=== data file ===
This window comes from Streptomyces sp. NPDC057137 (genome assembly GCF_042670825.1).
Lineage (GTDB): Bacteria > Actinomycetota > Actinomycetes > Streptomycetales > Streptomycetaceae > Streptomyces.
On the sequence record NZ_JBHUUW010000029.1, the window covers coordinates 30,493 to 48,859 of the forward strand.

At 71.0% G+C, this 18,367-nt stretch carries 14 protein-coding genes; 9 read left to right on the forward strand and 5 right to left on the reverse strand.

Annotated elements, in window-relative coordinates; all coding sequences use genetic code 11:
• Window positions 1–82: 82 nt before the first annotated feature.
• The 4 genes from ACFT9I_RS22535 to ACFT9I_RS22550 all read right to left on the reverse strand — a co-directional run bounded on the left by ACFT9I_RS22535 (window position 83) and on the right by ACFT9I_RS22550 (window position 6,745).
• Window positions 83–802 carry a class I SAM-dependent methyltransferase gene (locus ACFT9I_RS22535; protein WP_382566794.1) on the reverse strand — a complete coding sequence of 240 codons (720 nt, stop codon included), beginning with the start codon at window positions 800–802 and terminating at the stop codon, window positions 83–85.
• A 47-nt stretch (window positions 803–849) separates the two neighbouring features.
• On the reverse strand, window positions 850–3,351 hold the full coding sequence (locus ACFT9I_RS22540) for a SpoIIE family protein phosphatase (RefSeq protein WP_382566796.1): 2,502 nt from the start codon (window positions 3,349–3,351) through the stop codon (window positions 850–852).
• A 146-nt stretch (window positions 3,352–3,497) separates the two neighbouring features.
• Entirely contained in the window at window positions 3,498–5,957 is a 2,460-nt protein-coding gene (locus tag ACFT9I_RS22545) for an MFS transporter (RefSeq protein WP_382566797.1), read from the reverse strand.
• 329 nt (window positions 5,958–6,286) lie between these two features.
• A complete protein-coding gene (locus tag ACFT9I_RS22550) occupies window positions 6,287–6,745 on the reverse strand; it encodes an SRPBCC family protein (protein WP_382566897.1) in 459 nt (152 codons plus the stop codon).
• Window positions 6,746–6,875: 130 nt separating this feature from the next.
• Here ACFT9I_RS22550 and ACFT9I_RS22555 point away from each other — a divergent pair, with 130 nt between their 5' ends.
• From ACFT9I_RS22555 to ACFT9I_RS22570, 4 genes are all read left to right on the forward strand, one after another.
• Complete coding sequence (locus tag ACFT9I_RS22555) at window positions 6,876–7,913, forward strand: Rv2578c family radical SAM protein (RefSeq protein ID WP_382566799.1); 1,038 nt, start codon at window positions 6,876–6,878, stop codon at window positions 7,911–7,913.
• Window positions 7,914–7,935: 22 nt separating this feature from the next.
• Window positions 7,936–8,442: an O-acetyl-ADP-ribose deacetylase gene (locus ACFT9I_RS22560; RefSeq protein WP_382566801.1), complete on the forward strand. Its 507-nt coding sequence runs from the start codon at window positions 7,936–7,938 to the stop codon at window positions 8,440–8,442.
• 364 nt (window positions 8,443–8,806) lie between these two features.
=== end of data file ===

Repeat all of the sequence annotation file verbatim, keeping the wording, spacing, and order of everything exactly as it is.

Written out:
This window comes from Streptomyces sp. NPDC057137 (genome assembly GCF_042670825.1).
Lineage (GTDB): Bacteria > Actinomycetota > Actinomycetes > Streptomycetales > Streptomycetaceae > Streptomyces.
On the sequence record NZ_JBHUUW010000029.1, the window covers coordinates 30,493 to 48,859 of the forward strand.

At 71.0% G+C, this 18,367-nt stretch carries 14 protein-coding genes; 9 read left to right on the forward strand and 5 right to left on the reverse strand.

Annotated elements, in window-relative coordinates; all coding sequences use genetic code 11:
• Window positions 1–82: 82 nt before the first annotated feature.
• The 4 genes from ACFT9I_RS22535 to ACFT9I_RS22550 all read right to left on the reverse strand — a co-directional run bounded on the left by ACFT9I_RS22535 (window position 83) and on the right by ACFT9I_RS22550 (window position 6,745).
• Window positions 83–802 carry a class I SAM-dependent methyltransferase gene (locus ACFT9I_RS22535; protein WP_382566794.1) on the reverse strand — a complete coding sequence of 240 codons (720 nt, stop codon included), beginning with the start codon at window positions 800–802 and terminating at the stop codon, window positions 83–85.
• A 47-nt stretch (window positions 803–849) separates the two neighbouring features.
• On the reverse strand, window positions 850–3,351 hold the full coding sequence (locus ACFT9I_RS22540) for a SpoIIE family protein phosphatase (RefSeq protein WP_382566796.1): 2,502 nt from the start codon (window positions 3,349–3,351) through the stop codon (window positions 850–852).
• A 146-nt stretch (window positions 3,352–3,497) separates the two neighbouring features.
• Entirely contained in the window at window positions 3,498–5,957 is a 2,460-nt protein-coding gene (locus tag ACFT9I_RS22545) for an MFS transporter (RefSeq protein WP_382566797.1), read from the reverse strand.
• 329 nt (window positions 5,958–6,286) lie between these two features.
• A complete protein-coding gene (locus tag ACFT9I_RS22550) occupies window positions 6,287–6,745 on the reverse strand; it encodes an SRPBCC family protein (protein WP_382566897.1) in 459 nt (152 codons plus the stop codon).
• Window positions 6,746–6,875: 130 nt separating this feature from the next.
• Here ACFT9I_RS22550 and ACFT9I_RS22555 point away from each other — a divergent pair, with 130 nt between their 5' ends.
• From ACFT9I_RS22555 to ACFT9I_RS22570, 4 genes are all read left to right on the forward strand, one after another.
• Complete coding sequence (locus tag ACFT9I_RS22555) at window positions 6,876–7,913, forward strand: Rv2578c family radical SAM protein (RefSeq protein ID WP_382566799.1); 1,038 nt, start codon at window positions 6,876–6,878, stop codon at window positions 7,911–7,913.
• Window positions 7,914–7,935: 22 nt separating this feature from the next.
• Window positions 7,936–8,442: an O-acetyl-ADP-ribose deacetylase gene (locus ACFT9I_RS22560; RefSeq protein WP_382566801.1), complete on the forward strand. Its 507-nt coding sequence runs from the start codon at window positions 7,936–7,938 to the stop codon at window positions 8,440–8,442.
• 364 nt (window positions 8,443–8,806) lie between these two features.